The UN Intergovernmental Science Policy Platform on Biodiversity and Ecosystem Services ( IPBES ) is completing its Global Assessment Report on Biodiversity and Ecosystem Services. Compiled by 145 expert authors from over 50 countries with inputs from another 310 contributors, it is based on a review of around 15,000 scientific and government sources and is expected to exceed 1,500 pages. This 6 May Media Release and 40 page Summary highlight key points.
IPBES estimates around a million animal and plant species are now threatened with extinction; more than ever before in human history. That includes almost 33% of reef-building corals and more than a third of all marine mammals. It ranks the major drivers of this species loss in the following descending order: (1) changes in land and sea use; (2) direct exploitation of organisms; (3) climate change; (4) population; and (5) invasive alien species. All 5 are associated with human activity.
Goals for conservation and sustainability can only be achieved though transformative economic, social, political and technological change on a truly global scale. In perhaps the greatest understatement of all time, the Summary says “By its very nature, transformative change can expect opposition from those with interests vested in the status quo” And in perhaps the most optimistic statement of all time, it adds “… but such opposition can be overcome for the broader public good” (in Key Message D).
However unlikely such transformative global change may be, the concerns raised are real and worthy of deep consideration. The Summary provides lots of relevant information and ideas. For example:
A1: Why nature is essential for human existence and good quality of life. This and other sections of the Summary explain why we should value biodiversity and the ecosystem services it delivers.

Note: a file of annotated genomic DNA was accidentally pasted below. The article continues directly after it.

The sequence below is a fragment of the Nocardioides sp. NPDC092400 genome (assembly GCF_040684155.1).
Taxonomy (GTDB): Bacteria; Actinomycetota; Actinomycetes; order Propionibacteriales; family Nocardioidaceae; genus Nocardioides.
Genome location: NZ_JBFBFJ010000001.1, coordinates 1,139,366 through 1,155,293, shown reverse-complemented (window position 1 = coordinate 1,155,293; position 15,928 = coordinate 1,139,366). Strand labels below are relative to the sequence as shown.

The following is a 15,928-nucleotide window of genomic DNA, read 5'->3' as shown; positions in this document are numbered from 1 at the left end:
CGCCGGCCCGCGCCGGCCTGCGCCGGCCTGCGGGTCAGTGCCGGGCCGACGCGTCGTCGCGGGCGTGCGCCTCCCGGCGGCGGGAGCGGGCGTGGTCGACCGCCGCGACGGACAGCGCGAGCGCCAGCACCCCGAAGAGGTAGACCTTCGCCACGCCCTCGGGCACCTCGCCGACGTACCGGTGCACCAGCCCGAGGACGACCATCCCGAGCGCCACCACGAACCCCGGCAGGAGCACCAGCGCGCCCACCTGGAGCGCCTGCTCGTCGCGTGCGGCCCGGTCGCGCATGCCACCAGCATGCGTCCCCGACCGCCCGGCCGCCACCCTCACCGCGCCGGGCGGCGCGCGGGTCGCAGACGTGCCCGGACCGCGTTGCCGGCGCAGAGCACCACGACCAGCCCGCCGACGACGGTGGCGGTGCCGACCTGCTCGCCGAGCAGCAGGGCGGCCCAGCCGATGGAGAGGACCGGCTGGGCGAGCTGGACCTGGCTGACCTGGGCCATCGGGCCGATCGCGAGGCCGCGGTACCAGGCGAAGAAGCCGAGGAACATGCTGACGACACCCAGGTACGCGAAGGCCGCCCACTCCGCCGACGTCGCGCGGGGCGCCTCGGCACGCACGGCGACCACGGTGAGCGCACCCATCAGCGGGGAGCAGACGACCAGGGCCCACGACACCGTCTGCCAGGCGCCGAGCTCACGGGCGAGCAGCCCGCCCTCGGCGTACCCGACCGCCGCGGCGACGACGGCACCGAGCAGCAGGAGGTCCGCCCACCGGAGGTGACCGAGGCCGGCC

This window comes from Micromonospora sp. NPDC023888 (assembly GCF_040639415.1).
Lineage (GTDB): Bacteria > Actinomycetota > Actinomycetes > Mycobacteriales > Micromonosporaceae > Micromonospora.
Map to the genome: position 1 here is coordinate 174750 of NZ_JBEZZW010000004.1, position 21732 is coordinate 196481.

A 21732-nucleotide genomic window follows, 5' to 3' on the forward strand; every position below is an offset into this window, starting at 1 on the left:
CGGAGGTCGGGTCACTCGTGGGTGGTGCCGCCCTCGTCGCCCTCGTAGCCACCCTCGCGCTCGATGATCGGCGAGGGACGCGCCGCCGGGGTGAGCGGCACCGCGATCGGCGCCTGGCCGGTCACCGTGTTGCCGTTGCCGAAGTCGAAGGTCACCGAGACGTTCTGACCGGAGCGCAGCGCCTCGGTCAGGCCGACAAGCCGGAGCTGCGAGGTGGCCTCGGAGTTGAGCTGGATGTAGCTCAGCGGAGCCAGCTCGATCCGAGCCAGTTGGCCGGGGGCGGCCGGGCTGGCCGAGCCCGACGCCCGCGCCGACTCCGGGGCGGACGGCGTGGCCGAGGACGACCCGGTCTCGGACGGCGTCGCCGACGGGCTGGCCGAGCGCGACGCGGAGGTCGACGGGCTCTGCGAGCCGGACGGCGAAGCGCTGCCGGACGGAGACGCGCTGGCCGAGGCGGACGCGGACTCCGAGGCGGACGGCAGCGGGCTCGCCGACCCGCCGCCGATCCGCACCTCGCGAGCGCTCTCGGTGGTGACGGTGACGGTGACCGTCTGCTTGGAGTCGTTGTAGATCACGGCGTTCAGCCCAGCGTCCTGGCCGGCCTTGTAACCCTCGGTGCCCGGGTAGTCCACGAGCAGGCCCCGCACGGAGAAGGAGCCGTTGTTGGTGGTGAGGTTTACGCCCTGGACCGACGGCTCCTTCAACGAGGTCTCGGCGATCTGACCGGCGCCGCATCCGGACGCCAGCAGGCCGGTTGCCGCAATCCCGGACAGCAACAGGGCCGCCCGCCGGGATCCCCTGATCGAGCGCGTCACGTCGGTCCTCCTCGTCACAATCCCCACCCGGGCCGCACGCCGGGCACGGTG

A3: Although the value of agricultural crop production has tripled since 1970, this has been accompanied by unsustainable land degradation, loss of pollinators and loss of “reserve” breeding stock provided by natural species. Loss of coral habitats has increased the risks to life and property in coastal flood zones.
D3 suggests eight leverage points for transformative change: The first is envisioning a good life that does not entail ever-increasing consumption.
Because the sea has no fences or borders and is less accessible to humans, it is a more challenging place in which to count species populations; this task is usually easier in relation to terrestrial species.
The Australian Museum’s Lizard Island Research Station is a long term contributor to our knowledge of biodiversity and ecosystem services in the northern section of the Great Barrier Reef. The Lizard Island Field Guide currently lists 2,142 local marine species and 465 local terrestrial species. More records are being added every month. The Station’s impressive collection of around 2,300 publications based on local field research span its 40-plus years of operation, providing a uniquely rich multi-year database. They include many survey studies, some extending beyond local reefs and species – e.g. Coral recruitment dynamics: a unique data set; Lace corals at Lizard Island; Deep seagrass, blue carbon & climate change; Microplastics and other marine microdebris; Coral growth after bleaching; and Counting survivors. Such studies are important, providing a scientific basis for past and future comparison.
Field research projects at the Station continue to increase knowledge of Reef biodiversity and the important ecosystem services its myriad species deliver.
David Shannon, LIRRF Trustee